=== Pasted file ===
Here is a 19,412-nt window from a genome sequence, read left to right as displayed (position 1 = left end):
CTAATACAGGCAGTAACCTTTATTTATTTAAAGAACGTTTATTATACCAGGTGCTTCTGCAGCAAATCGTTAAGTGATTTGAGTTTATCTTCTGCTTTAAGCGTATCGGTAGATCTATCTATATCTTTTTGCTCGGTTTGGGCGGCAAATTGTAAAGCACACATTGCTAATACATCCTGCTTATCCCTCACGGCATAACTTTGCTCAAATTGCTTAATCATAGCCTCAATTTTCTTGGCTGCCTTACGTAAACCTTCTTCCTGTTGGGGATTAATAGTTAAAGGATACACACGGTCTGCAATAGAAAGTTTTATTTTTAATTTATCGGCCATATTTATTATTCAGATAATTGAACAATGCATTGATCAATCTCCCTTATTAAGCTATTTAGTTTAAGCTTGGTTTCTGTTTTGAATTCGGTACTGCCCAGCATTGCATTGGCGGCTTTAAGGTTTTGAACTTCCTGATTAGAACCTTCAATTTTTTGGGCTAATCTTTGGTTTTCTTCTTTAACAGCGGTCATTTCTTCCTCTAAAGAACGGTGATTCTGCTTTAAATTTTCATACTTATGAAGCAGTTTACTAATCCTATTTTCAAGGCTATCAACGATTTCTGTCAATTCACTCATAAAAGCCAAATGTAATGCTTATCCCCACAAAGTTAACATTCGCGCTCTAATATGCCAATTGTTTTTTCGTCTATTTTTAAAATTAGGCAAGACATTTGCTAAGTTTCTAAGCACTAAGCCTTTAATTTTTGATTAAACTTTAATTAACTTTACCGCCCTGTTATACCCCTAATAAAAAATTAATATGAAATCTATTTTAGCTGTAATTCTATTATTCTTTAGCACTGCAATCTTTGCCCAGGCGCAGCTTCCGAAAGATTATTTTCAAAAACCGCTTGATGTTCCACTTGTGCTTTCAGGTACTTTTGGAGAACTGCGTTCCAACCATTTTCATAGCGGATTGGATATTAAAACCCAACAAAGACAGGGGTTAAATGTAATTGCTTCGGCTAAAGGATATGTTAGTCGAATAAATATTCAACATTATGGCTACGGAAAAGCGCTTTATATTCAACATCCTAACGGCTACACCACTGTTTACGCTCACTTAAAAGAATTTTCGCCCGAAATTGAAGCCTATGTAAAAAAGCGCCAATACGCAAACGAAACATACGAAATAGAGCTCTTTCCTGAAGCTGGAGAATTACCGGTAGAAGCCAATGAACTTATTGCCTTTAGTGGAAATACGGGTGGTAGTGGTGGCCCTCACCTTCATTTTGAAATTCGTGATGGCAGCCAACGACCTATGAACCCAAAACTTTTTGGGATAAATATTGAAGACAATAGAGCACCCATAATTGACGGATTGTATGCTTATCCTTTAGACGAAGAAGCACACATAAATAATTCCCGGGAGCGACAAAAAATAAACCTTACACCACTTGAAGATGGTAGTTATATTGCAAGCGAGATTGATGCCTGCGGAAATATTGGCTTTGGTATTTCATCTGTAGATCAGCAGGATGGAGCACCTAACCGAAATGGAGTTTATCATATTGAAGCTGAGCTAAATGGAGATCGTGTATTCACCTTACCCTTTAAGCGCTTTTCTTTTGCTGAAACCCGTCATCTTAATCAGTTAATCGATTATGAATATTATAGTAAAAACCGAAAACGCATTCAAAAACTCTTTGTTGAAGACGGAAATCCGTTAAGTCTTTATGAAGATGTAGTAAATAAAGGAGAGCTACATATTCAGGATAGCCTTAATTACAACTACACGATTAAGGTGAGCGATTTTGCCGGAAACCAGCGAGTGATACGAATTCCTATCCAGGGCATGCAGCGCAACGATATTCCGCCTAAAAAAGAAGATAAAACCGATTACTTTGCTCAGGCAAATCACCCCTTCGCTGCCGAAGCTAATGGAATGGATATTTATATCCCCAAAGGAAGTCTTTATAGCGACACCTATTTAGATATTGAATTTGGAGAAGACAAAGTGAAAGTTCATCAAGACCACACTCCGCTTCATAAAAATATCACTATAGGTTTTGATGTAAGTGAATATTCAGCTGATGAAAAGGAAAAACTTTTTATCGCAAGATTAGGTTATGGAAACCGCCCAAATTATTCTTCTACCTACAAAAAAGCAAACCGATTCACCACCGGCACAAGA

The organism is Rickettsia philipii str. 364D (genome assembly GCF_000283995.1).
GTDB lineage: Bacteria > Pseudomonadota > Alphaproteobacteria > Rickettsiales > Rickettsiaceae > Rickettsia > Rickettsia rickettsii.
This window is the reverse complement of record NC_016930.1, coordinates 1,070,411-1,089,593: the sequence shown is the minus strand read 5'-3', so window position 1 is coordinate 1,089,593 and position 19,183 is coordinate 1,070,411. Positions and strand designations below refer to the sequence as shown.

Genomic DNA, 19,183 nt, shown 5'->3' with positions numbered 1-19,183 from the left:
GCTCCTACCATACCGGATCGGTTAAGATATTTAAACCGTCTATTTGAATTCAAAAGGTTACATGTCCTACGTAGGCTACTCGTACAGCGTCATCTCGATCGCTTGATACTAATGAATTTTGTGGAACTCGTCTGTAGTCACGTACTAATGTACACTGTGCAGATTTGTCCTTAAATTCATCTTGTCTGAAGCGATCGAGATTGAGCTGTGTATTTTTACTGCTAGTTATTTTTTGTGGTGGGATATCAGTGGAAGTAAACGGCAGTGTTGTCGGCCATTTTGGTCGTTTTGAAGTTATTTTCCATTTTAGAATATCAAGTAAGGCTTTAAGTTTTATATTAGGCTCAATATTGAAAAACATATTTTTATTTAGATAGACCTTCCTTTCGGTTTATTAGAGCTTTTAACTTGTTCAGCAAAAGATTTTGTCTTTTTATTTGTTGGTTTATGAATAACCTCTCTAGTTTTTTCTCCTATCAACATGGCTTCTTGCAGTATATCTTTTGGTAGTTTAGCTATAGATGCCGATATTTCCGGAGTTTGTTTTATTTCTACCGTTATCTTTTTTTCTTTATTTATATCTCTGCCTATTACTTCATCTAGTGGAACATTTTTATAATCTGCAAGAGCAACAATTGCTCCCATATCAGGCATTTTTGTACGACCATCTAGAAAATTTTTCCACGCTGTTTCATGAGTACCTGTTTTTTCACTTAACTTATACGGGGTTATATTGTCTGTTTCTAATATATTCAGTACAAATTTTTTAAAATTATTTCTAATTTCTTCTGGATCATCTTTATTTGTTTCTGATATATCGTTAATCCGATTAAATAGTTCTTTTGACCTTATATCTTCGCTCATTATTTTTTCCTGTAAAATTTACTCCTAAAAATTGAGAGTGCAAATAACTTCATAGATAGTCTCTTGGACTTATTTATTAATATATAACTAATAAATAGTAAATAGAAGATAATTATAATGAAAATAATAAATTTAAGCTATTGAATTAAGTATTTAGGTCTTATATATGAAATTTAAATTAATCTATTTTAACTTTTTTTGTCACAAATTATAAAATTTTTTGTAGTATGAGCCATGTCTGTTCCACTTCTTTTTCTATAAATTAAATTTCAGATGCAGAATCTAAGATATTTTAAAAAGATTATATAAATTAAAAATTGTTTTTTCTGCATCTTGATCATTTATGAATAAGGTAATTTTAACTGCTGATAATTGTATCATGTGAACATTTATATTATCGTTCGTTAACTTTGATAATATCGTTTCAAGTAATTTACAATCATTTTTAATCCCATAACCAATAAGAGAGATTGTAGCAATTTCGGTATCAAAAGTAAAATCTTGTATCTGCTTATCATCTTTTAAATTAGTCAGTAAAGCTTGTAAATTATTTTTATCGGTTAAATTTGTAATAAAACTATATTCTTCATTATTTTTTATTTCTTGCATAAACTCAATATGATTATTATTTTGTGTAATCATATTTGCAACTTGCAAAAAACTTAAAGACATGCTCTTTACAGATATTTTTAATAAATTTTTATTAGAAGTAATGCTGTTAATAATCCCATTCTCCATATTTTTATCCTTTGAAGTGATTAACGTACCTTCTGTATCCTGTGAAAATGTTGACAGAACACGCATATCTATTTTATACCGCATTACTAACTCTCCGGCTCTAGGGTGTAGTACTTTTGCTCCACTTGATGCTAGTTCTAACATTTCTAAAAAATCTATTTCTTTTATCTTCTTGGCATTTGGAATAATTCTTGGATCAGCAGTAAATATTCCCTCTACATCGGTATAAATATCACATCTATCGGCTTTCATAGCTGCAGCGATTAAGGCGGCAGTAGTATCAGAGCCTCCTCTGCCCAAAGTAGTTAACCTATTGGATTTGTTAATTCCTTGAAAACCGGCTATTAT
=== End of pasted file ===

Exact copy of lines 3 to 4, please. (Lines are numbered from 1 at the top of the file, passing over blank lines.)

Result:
The organism is Rickettsia philipii str. 364D (genome assembly GCF_000283995.1).
GTDB lineage: Bacteria > Pseudomonadota > Alphaproteobacteria > Rickettsiales > Rickettsiaceae > Rickettsia > Rickettsia rickettsii.